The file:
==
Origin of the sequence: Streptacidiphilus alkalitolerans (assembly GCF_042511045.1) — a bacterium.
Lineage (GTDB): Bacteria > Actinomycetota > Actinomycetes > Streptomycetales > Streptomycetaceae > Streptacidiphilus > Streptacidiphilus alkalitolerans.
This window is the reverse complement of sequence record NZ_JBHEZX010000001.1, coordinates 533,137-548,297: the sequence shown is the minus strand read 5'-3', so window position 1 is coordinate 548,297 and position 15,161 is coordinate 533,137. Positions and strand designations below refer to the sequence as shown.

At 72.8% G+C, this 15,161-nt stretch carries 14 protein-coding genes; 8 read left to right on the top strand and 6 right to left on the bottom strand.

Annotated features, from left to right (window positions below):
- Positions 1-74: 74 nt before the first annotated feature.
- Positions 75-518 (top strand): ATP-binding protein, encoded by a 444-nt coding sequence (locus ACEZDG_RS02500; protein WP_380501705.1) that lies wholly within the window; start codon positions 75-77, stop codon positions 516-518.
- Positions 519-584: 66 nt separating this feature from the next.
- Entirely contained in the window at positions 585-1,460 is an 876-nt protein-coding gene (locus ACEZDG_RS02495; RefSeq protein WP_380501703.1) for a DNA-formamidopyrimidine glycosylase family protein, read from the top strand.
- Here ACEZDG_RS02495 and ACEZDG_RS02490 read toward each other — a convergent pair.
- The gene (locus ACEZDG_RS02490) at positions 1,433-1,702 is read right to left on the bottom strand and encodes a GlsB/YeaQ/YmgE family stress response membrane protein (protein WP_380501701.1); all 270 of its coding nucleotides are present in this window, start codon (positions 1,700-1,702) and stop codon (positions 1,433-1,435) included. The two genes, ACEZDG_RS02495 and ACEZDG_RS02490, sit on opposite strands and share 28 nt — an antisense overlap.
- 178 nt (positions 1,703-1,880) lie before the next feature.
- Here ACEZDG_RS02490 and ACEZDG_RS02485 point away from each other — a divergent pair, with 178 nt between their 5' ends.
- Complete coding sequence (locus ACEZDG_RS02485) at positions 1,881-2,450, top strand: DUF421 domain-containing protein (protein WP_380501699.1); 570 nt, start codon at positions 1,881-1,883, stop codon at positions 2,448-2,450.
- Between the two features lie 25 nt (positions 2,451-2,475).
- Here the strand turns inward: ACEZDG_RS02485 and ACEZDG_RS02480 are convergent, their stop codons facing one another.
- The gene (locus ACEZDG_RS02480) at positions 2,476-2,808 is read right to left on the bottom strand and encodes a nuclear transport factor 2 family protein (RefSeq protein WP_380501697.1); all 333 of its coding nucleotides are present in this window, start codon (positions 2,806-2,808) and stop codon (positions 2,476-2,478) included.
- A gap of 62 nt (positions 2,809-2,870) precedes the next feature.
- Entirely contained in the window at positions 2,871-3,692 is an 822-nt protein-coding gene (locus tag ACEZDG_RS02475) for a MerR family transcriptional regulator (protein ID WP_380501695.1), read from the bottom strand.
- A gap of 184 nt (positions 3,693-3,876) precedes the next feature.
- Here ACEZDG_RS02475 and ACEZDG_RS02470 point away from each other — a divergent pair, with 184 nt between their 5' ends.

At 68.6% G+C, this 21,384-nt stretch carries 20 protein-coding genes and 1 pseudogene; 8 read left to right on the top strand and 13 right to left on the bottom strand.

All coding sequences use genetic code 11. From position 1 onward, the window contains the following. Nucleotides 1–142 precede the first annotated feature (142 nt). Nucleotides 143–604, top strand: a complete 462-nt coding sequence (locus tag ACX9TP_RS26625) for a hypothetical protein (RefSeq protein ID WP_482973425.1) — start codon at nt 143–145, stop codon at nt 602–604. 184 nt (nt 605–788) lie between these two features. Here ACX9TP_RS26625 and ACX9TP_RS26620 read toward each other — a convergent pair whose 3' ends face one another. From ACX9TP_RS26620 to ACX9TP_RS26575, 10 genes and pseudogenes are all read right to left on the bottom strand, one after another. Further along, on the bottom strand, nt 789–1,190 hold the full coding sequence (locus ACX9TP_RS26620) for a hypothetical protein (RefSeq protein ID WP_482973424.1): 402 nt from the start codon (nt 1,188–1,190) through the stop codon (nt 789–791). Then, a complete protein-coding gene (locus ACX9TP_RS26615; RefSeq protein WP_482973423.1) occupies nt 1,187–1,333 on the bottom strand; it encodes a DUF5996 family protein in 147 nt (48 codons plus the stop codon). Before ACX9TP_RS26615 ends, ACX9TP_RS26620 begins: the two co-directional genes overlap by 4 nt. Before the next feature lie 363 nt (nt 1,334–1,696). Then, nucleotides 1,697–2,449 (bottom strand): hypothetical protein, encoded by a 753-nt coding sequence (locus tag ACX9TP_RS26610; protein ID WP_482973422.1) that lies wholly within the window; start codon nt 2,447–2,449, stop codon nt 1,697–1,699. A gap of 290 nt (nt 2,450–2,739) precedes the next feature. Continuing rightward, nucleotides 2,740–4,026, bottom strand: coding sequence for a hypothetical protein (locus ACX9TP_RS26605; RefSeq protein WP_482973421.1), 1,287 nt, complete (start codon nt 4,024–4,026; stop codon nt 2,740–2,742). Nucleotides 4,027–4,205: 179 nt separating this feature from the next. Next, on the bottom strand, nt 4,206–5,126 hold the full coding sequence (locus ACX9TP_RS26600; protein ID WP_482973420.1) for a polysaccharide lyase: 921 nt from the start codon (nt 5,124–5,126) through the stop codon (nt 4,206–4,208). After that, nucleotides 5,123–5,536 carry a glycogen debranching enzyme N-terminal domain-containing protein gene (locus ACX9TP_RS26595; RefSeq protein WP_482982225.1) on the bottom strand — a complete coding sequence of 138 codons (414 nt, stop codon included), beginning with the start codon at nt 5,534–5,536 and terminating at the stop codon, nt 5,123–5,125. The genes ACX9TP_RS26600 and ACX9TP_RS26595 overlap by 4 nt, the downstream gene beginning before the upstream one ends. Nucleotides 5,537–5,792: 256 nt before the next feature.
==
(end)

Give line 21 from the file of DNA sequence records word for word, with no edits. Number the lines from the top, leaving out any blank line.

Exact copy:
- Here ACEZDG_RS02475 and ACEZDG_RS02470 point away from each other — a divergent pair, with 184 nt between their 5' ends.